PARKVILLE Mo. — Soon, a new trail marker commemorating the sinking of the Steamboat Arabia will sit along a walking trail in English Landing Park, and an even more grand reminder of Platte County’s place in its history could be in the works.
After more than 25 years since the excavation of the famous ship concluded, visitors to the park will know the approximate location of where the Arabia sank more than a century ago. “It’s such an honor to be asked here,” David Hawley, one of the lead excavators on the project, said during a commemoration ceremony Sept. 6. “It’s nice to have the plaque and to be remembered. People walking up and down the river canal can look and say, ‘Oh, this is where the old boat sank.’” Bob, Flo and David Hawley as well as Jerry and Joan Mackey helped unveil a mockup of the actual marker, which features wording from David. The finished product will be installed east of Platte Landing Park in English Landing Park. It will sit directly across the Missouri River from the excavation site, which is located underneath a farm in Kansas City, Kan. due to a shift in the waterway years earlier. The discovery of the vessel along with its restored contents allowed the opening of the Steamboat Arabia Museum currently located in the River Market District of Kansas City, Mo., but with more than 4,000 artifacts recovered, the museum is quickly running out of space as more and more of the items become fully restored. The Hawleys and Parkville mayor Nan Johnson admitted interest in bringing the pieces of boat and its artifacts back closer to where it went down.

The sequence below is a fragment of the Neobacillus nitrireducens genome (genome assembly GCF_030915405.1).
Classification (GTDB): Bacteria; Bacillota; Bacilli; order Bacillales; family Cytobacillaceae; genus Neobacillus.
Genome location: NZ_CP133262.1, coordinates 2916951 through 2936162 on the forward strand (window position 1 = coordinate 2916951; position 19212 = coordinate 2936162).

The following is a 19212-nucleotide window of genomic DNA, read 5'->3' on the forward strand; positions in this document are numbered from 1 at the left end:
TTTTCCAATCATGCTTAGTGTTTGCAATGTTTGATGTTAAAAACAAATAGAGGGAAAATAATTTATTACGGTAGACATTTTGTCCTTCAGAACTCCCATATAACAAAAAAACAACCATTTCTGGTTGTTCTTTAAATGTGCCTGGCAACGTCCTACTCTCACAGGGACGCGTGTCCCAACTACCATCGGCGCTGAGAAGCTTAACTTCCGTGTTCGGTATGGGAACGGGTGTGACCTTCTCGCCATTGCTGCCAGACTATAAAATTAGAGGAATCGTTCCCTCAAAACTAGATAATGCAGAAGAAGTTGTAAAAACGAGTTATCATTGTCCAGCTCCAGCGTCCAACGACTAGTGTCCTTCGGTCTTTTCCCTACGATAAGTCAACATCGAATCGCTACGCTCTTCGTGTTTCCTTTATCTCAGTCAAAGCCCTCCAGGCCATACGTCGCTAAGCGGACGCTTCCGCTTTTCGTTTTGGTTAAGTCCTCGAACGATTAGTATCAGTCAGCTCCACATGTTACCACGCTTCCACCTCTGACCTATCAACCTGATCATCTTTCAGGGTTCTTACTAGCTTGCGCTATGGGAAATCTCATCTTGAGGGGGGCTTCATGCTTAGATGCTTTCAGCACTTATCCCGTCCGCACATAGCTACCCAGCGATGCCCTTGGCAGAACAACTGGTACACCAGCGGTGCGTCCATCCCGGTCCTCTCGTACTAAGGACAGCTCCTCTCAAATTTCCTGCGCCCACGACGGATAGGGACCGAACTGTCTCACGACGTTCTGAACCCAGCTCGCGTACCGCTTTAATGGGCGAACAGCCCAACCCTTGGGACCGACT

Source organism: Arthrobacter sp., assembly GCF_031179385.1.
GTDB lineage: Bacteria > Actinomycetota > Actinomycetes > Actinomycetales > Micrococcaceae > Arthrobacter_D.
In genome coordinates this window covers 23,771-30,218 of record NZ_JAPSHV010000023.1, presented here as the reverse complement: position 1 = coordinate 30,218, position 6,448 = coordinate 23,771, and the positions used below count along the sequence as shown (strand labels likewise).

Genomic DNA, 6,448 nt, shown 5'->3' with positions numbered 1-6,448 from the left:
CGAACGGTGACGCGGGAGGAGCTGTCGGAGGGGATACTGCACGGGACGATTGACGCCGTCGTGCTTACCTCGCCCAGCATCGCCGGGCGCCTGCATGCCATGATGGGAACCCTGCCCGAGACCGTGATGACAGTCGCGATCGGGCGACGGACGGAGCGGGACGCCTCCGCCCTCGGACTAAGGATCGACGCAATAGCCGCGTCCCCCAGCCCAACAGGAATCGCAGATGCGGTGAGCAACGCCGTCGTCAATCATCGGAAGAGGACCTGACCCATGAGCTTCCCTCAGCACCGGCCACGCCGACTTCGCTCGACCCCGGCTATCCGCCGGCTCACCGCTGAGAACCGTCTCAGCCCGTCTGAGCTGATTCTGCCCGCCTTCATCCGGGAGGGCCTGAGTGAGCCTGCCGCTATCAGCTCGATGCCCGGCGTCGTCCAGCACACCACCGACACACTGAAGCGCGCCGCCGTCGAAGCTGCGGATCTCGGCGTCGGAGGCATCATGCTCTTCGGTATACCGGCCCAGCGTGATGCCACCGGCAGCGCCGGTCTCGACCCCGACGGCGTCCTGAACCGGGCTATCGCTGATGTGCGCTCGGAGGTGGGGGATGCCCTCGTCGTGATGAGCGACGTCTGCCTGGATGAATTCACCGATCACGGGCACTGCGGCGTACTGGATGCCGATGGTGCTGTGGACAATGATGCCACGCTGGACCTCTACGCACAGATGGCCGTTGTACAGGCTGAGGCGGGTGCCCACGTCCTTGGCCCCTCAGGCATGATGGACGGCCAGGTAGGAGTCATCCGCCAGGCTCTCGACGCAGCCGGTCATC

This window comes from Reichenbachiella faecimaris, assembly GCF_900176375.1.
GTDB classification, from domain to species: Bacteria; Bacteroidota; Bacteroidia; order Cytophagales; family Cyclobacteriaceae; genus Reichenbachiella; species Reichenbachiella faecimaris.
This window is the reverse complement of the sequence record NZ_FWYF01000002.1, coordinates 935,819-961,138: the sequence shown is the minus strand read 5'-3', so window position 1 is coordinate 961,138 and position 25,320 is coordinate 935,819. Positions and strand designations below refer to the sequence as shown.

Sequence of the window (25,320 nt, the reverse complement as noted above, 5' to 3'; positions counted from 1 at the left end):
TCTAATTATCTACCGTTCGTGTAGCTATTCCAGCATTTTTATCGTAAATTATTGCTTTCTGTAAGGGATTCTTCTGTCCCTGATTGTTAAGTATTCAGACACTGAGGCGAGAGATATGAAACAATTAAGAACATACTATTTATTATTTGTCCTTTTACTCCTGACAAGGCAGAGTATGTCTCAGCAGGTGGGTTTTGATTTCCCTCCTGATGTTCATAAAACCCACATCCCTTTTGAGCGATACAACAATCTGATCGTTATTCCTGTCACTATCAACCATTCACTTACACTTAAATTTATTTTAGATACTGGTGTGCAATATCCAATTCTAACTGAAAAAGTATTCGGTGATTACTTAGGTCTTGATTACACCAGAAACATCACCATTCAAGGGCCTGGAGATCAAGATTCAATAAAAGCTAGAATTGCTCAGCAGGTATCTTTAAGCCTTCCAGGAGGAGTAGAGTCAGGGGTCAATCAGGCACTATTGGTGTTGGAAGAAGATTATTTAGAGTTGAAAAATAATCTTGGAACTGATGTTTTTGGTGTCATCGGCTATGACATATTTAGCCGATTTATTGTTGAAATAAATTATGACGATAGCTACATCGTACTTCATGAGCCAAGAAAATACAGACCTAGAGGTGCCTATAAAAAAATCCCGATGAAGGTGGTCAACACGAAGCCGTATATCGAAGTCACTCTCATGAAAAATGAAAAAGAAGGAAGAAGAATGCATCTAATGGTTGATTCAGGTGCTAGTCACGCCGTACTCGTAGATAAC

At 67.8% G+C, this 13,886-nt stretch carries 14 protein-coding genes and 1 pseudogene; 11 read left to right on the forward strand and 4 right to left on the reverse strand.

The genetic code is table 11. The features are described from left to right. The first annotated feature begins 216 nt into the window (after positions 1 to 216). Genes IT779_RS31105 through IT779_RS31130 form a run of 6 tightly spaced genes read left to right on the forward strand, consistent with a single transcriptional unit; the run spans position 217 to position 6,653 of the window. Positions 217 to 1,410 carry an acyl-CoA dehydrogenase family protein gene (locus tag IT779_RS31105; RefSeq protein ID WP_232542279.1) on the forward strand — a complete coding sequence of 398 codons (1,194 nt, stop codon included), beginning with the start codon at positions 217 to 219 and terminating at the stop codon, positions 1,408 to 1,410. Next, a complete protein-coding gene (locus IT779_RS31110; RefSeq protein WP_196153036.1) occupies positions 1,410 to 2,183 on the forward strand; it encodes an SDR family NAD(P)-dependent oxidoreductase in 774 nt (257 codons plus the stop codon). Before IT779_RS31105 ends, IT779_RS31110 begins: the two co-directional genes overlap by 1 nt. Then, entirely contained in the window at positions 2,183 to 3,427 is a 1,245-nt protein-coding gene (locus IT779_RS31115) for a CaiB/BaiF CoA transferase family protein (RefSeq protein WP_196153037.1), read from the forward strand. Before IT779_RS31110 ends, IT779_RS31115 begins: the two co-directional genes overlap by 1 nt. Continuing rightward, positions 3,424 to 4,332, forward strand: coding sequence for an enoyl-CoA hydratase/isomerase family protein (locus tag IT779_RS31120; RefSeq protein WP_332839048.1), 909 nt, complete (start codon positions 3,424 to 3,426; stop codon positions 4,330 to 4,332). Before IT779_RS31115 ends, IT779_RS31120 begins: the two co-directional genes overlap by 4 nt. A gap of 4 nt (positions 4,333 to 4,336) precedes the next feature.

“It would be nice if they could relocate here some day,” Johnson said. “We would love to have them. We appreciate the Hawleys doing what they did, which is restoring all the artifacts. They did such a wonderful job.” The remembrance of the sinking of the vessel was part of the Platte County 175th Anniversary Celebration. More than 50 kayakers and canoers paddled down the river from Farley, Mo., to Parkville to set off the event. After the boats arrived, bluegrass music filled the air around the boat ramp. Speeches on the history of the vessel as well as a remembrance of the Lewis and Clark return voyage, which came through Platte County in mid-September 1805 after the famed-explorers reached the Pacific Ocean and returned with maps of the areas visited, were also included. The Hawleys and Mackeys then unveiled the plaque to end the event. Although the parties expressed interest in moving the museum, many hurdles remain before any potential relocation could be made. First is finding enough real estate to hold the artifacts collected from under more than 40 feet of silt and mud , a process which started in 1987. “I research old boats,” David Hawley said. “I went to the library and looked at old newspapers. They said it was coming up the river, and it sank. It was not too far from where we lived. It sounded like a good boat, full of stuff; no lives were lost. So we decided well, let’s go dig it. Well, we had to find it first then one thing led to the next and we couldn’t part with it, so we opened up the museum and have been cleaning artifacts ever since.”